When the decompiler gracefully fails on a function, it will display one of the following messages. In general, there is no need to file a bugreport about a failure except if you see that the error message should not be displayed.
- cannot convert to microcode
- not enough memory
- invalid basic block
- positive sp value has been found
- prolog analysis failed
- switch analysis failed
- exception analysis failed
- stack frame is too big
- local variable allocation failed
- 16-bit functions are not supported
- call analysis failed
- function frame is wrong
- undefined or illegal type
- inconsistent database information
- wrong basic type sizes in compiler settings
- redecompilation has been required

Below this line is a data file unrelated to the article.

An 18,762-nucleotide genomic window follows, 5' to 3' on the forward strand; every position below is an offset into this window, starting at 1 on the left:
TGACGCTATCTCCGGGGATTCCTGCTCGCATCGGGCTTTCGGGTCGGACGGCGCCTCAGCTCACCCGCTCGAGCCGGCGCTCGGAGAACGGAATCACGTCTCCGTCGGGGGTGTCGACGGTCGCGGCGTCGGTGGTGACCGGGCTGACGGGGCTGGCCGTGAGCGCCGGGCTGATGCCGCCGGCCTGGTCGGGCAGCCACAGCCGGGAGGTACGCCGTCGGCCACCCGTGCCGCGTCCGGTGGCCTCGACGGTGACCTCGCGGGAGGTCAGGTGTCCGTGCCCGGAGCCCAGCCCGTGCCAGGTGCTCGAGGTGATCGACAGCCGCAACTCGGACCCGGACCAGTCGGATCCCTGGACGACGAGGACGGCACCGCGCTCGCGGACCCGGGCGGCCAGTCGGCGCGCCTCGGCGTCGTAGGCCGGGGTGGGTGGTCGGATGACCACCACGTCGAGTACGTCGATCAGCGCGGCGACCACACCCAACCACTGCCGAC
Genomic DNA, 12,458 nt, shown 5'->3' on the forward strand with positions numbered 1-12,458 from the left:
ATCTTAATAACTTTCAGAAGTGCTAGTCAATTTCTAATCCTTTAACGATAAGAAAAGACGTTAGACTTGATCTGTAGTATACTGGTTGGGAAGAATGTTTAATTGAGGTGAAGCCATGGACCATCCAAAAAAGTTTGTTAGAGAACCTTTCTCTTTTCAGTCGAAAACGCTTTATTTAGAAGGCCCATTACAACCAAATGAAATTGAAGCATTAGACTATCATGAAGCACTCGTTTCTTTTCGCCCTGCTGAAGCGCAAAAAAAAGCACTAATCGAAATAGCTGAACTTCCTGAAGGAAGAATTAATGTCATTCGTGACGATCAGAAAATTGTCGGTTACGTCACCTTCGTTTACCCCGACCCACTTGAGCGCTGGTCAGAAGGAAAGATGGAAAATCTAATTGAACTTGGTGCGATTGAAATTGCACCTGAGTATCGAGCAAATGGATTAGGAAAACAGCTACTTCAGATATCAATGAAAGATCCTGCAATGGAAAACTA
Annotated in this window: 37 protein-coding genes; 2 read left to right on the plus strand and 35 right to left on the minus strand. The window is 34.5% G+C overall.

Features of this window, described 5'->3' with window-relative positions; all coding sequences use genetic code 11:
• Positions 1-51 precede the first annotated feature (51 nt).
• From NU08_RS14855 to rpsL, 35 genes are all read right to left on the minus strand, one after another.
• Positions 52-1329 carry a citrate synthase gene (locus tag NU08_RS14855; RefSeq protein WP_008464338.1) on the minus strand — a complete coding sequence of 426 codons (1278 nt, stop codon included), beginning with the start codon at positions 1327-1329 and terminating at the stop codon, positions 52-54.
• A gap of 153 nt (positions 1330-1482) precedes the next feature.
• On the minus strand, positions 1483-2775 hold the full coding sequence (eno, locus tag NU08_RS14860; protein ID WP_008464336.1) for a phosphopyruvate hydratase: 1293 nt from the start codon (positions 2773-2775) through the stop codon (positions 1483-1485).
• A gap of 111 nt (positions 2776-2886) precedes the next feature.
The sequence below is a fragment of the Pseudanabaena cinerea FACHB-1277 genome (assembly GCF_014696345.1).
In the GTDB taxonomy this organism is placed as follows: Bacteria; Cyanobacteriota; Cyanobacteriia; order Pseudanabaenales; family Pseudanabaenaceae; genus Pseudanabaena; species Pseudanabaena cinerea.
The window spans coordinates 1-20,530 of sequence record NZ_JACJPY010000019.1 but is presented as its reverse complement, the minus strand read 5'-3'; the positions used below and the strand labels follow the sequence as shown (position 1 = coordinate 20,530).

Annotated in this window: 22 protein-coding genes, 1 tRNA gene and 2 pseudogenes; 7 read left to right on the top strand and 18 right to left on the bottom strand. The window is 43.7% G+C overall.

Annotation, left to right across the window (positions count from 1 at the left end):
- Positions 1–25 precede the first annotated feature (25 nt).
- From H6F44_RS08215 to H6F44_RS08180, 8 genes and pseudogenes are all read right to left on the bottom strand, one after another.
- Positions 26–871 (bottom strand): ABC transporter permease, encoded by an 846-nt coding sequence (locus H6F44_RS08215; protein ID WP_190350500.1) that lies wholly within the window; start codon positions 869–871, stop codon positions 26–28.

- could not compute fpu stack states
- max recursion depth reached during lvar allocation
- variables would overlap
- partially initialized variable
- too complex function
- no license available
- only 32-bit functions can be decompiled for the current database
- only 64-bit functions can be decompiled for the current database
- already decompiling a function
- far memory model is supported only for pc
- special segments cannot be decompiled
- too big function
- bad input ranges
- current architecture is not supported
- bad instruction in the delay slot
Please read the Troubleshooting section about the possible actions.
This error means that the decompiler could not translate an instruction at the specified address into microcode. Please check the instruction and its length. If it looks like a regular instruction used in the compiler generated code and its length is correct, file a bugreport.